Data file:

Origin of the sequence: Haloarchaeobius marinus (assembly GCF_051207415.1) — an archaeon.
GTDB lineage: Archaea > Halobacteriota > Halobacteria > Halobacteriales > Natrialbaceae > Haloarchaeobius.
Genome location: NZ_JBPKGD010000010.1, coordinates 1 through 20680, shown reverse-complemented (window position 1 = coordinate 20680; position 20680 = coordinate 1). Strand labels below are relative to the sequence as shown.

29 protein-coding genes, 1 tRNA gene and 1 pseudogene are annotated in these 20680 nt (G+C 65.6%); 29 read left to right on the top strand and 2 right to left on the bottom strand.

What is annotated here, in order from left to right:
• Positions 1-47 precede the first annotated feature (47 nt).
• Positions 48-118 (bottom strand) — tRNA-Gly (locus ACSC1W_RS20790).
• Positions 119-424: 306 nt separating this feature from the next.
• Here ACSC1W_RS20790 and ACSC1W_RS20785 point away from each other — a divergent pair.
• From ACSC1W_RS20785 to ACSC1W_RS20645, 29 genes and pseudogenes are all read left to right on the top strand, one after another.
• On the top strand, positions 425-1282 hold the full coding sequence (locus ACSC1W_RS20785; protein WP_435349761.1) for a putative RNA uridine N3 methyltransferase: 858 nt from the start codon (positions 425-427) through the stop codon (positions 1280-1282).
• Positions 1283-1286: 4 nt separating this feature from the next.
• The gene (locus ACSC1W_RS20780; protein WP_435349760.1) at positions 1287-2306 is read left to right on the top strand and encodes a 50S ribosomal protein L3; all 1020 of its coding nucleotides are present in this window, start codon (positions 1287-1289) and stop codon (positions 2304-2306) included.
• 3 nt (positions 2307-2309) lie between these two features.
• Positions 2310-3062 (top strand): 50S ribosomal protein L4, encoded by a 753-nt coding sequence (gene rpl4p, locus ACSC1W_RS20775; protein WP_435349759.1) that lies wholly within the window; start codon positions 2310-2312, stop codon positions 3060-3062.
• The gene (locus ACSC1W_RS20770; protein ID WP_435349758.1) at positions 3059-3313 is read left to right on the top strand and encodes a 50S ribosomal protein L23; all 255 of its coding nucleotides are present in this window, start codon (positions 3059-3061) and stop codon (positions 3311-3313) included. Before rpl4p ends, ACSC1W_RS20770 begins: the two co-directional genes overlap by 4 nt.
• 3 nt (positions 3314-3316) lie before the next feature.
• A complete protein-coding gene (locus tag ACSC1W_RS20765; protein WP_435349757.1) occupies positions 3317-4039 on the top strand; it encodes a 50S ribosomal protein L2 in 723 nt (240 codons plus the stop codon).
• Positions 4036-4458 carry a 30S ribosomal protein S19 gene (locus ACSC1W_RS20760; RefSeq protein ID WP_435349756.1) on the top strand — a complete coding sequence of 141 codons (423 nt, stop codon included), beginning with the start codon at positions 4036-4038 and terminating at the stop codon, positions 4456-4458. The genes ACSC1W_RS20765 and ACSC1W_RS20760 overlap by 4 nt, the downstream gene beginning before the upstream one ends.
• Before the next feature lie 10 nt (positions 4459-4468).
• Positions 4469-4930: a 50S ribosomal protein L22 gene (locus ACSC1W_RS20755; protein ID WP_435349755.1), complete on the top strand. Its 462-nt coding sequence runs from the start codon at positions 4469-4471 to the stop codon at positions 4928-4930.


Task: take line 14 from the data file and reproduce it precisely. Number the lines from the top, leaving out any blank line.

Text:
• 3 nt (positions 2307-2309) lie between these two features.